Lizzie Corcoran, Katie Sellers, and Rachel Locke at the 2018 de Beaumont holiday party, where the “I Love Rachel” t-shirt was a popular item in the gift swap.

My time as the ASPPH Philanthropy Fellow at the de Beaumont Foundation has ended, and as I begin my new role as a program associate, I wanted to look back at some of my favorite moments, projects, and events I got to be a part of as a Fellow. After graduating with my MPH in Environmental Health Sciences from the Columbia University Mailman School of Public Health, I didn’t really know what types of initiatives I would get to work on, but the experience far exceeded my expectations. Here are five highlights:

1. The Foundation’s First-Ever Tweetup

I had participated in Twitter chats but had never attended an in-person Tweetup until the event we held with the American Public Health Association (APHA) at the APHA annual meeting in San Diego in November. There was something about the in-person experience, held outdoors at sunset with food and drinks, that brought out the best in the Tweeters. While it addressed important issues, the chat also brought out the creativity and humor among public health folks, as demonstrated by the memes and GIFs we got In response to questions like “How would you describe public health to a child?” and “How confident are you that health in the U.S. is moving in the right direction?”

2. Launch of the 40 Under 40 Program

The de Beaumont Foundation announced in early November a new initiative – the first-ever list of “40 Under 40 in Public Health.” This initiative provides a platform for young public health professionals to apply to be recognized as a public health leader who is showcasing new ideas, creative problem solving and innovative solutions. There are lists like this for people in healthcare, but our list will specifically showcase leaders who recognize that health is more than healthcare. As we have been working on this new initiative, we have received many nominations for candidates. It’s been uplifting to see how many people want to showcase the work of their supervisors and colleagues, and the Foundation is excited for the announcement of the first cohort of 40 Under 40 winners in the spring.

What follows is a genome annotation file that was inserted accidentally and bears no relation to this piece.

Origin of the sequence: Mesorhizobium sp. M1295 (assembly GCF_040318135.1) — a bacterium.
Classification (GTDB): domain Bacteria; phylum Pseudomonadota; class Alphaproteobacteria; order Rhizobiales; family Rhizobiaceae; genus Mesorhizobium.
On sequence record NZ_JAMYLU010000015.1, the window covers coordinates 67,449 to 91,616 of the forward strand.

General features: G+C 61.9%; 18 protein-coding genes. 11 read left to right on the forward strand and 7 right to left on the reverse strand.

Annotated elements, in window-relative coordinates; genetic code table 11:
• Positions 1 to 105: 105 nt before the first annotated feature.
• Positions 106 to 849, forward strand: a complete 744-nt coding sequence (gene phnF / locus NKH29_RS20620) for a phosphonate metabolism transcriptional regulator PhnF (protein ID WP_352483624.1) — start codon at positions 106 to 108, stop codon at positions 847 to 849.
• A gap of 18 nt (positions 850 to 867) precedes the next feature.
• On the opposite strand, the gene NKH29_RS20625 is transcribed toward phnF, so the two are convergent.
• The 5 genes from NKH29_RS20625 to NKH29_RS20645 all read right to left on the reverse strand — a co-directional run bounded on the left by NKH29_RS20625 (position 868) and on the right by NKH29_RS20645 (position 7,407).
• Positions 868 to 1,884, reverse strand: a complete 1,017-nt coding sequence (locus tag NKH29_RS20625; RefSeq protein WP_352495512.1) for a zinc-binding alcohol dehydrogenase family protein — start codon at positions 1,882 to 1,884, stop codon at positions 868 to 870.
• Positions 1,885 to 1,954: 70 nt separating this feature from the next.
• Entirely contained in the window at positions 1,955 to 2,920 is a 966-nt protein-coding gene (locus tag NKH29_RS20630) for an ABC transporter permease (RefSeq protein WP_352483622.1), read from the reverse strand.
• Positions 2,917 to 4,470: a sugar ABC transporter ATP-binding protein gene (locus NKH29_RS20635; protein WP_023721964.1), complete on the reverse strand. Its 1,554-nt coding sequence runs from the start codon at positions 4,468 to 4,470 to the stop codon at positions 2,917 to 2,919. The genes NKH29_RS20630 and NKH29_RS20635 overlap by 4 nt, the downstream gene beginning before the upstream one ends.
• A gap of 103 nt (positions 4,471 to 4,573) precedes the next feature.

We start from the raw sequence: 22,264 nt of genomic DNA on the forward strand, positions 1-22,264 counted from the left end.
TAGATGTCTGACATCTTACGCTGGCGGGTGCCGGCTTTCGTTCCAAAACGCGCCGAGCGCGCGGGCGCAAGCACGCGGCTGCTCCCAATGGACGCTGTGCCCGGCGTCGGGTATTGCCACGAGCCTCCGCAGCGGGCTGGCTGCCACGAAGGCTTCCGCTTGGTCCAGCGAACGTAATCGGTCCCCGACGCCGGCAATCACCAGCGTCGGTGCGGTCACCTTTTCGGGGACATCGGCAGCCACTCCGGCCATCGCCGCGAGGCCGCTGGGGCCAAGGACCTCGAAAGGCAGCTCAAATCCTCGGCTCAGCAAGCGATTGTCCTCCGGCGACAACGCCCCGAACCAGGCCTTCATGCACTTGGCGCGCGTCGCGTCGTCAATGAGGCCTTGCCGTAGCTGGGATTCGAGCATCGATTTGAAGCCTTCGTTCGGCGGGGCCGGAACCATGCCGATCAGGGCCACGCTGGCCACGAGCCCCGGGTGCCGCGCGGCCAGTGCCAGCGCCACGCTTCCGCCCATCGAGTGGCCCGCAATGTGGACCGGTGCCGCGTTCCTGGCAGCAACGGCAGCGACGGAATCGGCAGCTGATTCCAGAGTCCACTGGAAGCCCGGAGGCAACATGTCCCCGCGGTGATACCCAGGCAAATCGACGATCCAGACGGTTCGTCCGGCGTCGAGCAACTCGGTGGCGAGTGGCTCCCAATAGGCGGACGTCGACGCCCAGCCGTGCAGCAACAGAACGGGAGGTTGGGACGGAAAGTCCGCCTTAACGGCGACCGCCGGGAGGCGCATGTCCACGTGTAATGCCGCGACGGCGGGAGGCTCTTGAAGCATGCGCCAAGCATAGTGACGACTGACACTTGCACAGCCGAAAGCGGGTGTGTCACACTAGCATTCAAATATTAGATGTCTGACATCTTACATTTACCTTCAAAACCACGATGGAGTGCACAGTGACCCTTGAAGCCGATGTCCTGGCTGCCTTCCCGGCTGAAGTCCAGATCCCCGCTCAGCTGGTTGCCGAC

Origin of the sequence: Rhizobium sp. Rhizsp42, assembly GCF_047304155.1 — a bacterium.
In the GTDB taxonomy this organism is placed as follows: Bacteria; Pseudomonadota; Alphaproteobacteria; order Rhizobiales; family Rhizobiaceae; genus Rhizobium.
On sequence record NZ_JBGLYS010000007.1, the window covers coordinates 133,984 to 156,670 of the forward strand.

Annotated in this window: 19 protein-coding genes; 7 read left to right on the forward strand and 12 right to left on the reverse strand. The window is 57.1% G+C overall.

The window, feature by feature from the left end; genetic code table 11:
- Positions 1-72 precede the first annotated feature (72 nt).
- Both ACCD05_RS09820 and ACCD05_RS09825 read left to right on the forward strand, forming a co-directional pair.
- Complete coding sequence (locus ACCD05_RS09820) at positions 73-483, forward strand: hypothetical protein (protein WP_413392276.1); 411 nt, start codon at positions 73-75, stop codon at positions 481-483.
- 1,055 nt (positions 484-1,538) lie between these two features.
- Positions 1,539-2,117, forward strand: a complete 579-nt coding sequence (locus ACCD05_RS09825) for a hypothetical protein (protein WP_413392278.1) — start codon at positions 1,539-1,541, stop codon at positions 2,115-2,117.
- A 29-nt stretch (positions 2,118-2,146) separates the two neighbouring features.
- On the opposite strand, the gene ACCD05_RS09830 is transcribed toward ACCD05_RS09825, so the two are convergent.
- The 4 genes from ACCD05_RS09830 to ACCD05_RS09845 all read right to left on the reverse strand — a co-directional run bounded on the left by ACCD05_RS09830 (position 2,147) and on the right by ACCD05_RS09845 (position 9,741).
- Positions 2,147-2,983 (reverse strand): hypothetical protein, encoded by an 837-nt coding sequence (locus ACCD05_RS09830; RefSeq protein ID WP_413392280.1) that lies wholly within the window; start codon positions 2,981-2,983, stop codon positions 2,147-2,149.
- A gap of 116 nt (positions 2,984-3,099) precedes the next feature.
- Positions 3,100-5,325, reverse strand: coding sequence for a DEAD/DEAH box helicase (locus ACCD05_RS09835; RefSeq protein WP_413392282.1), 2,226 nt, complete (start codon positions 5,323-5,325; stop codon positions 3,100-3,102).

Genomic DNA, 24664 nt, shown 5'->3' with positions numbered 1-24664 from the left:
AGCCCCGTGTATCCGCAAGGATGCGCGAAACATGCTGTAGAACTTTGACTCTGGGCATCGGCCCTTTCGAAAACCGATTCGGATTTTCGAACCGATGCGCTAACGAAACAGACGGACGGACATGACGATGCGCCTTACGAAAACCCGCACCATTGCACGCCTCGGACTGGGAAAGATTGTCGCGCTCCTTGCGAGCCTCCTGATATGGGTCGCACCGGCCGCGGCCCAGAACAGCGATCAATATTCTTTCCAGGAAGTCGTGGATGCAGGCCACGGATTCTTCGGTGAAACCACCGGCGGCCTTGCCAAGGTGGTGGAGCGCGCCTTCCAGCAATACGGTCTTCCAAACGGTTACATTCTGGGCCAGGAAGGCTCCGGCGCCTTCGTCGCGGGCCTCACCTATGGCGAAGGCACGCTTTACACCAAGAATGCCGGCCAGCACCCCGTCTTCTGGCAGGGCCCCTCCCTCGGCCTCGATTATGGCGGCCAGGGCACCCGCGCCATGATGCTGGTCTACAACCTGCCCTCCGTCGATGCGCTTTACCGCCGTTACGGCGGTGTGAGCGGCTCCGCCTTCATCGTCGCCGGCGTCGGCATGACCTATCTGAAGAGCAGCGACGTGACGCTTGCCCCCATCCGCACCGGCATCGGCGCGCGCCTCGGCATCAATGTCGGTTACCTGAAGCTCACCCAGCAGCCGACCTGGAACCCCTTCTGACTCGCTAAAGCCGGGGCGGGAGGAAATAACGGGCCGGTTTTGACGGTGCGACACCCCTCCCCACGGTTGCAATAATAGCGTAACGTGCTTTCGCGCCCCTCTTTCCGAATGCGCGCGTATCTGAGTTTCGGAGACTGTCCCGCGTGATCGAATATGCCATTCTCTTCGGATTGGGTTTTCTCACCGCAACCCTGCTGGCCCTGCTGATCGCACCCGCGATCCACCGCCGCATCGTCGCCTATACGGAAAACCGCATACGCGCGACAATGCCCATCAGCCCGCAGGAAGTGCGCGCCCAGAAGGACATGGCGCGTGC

3. Unleashing the Creativity and Innovation in the Governmental Public Health Workforce

Using data from our PH WINS survey (Public Health Interests and Needs Survey), the Foundation identifies high- and low-scoring metrics that help to characterize and understand the governmental public health workforce. When asked if creativity and innovation are rewarded in their workplace, fewer than half of public health professionals said yes. Without fostering creativity and innovation, the public health workforce will be unable to tackle new and complex health challenges. Public health professionals who say creativity and innovation are rewarded are more likely to be satisfied with their job and are less likely to consider leaving their organization. This new research on creativity and innovation is a call to action for public health leaders to think about how to foster creativity and innovation in their workforce to help improve workplace measures and to drive change in health departments.

4. Attending the BUILD Health Challenge 2018 Annual Convening

In September, I attended the 2018 annual convening for the BUILD Health Challenge. I heard from BUILD sites and grantees about the population health problems they are tackling and how the unique BUILD collaborative model has catalyzed their work. Sharing learnings across BUILD sites, real-time examples of cross-sector collaborations in practice and an in-depth look at systems thinking for community health were just a few of the topics I was able to delve into at the meeting.

5. Seeing Policy Change in Action

One of the most inspiring things about working at the Foundation has been celebrations of local policy successes. For example, working with CityHealth, an initiative of the de Beaumont Foundation and Kaiser Permanente, partners in San Antonio passed a new Tobacco 21 policy and Baltimore signed a Complete Streets policy. Many other cities are working gaining or improving their bronze, silver, or gold medal status with CityHealth. Members of the Big Cities Health Coalition like San Francisco moved policies banning the sale of menthol cigarettes and all flavors of e-cigarettes, and members are taking up gun violence prevention as a key issue to focus on. These movements and concrete policy wins that will protect population health are public health policy successes that can be replicated and scaled across the nation.

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